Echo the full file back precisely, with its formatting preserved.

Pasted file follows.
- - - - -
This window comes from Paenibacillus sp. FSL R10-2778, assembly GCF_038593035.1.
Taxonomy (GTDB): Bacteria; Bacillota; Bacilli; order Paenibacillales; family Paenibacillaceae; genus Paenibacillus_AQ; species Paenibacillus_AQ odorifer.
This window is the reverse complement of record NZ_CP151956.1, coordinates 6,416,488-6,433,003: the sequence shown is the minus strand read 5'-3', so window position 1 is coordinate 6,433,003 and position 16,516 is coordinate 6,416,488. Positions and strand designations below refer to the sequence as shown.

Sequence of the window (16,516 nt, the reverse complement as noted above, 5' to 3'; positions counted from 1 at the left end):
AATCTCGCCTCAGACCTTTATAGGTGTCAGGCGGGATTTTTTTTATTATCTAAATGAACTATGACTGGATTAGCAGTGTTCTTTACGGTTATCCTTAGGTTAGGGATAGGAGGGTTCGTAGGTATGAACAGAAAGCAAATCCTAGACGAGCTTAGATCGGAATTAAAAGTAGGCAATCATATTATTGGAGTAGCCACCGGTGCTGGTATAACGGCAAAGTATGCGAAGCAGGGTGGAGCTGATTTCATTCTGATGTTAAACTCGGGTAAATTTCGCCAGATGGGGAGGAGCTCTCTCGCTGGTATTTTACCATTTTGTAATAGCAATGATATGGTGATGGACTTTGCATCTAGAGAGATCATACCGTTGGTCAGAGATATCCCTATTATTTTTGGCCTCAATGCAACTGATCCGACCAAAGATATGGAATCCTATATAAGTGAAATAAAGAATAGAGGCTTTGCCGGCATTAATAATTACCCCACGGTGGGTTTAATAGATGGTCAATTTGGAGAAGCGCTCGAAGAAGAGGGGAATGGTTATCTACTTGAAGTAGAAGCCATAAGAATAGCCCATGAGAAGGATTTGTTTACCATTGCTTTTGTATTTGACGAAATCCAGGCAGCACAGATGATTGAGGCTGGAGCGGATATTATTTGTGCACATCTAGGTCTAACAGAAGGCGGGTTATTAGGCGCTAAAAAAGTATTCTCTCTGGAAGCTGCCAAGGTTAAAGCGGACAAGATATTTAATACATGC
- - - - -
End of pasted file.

This window comes from Paenibacillus sp. FSL R10-2778, assembly GCF_038593035.1.
Taxonomy (GTDB): Bacteria; Bacillota; Bacilli; order Paenibacillales; family Paenibacillaceae; genus Paenibacillus_AQ; species Paenibacillus_AQ odorifer.
This window is the reverse complement of record NZ_CP151956.1, coordinates 6,416,488-6,433,003: the sequence shown is the minus strand read 5'-3', so window position 1 is coordinate 6,433,003 and position 16,516 is coordinate 6,416,488. Positions and strand designations below refer to the sequence as shown.

Sequence of the window (16,516 nt, the reverse complement as noted above, 5' to 3'; positions counted from 1 at the left end):
AATCTCGCCTCAGACCTTTATAGGTGTCAGGCGGGATTTTTTTTATTATCTAAATGAACTATGACTGGATTAGCAGTGTTCTTTACGGTTATCCTTAGGTTAGGGATAGGAGGGTTCGTAGGTATGAACAGAAAGCAAATCCTAGACGAGCTTAGATCGGAATTAAAAGTAGGCAATCATATTATTGGAGTAGCCACCGGTGCTGGTATAACGGCAAAGTATGCGAAGCAGGGTGGAGCTGATTTCATTCTGATGTTAAACTCGGGTAAATTTCGCCAGATGGGGAGGAGCTCTCTCGCTGGTATTTTACCATTTTGTAATAGCAATGATATGGTGATGGACTTTGCATCTAGAGAGATCATACCGTTGGTCAGAGATATCCCTATTATTTTTGGCCTCAATGCAACTGATCCGACCAAAGATATGGAATCCTATATAAGTGAAATAAAGAATAGAGGCTTTGCCGGCATTAATAATTACCCCACGGTGGGTTTAATAGATGGTCAATTTGGAGAAGCGCTCGAAGAAGAGGGGAATGGTTATCTACTTGAAGTAGAAGCCATAAGAATAGCCCATGAGAAGGATTTGTTTACCATTGCTTTTGTATTTGACGAAATCCAGGCAGCACAGATGATTGAGGCTGGAGCGGATATTATTTGTGCACATCTAGGTCTAACAGAAGGCGGGTTATTAGGCGCTAAAAAAGTATTCTCTCTGGAAGCTGCCAAGGTTAAAGCGGACAAGATATTTAATACATGC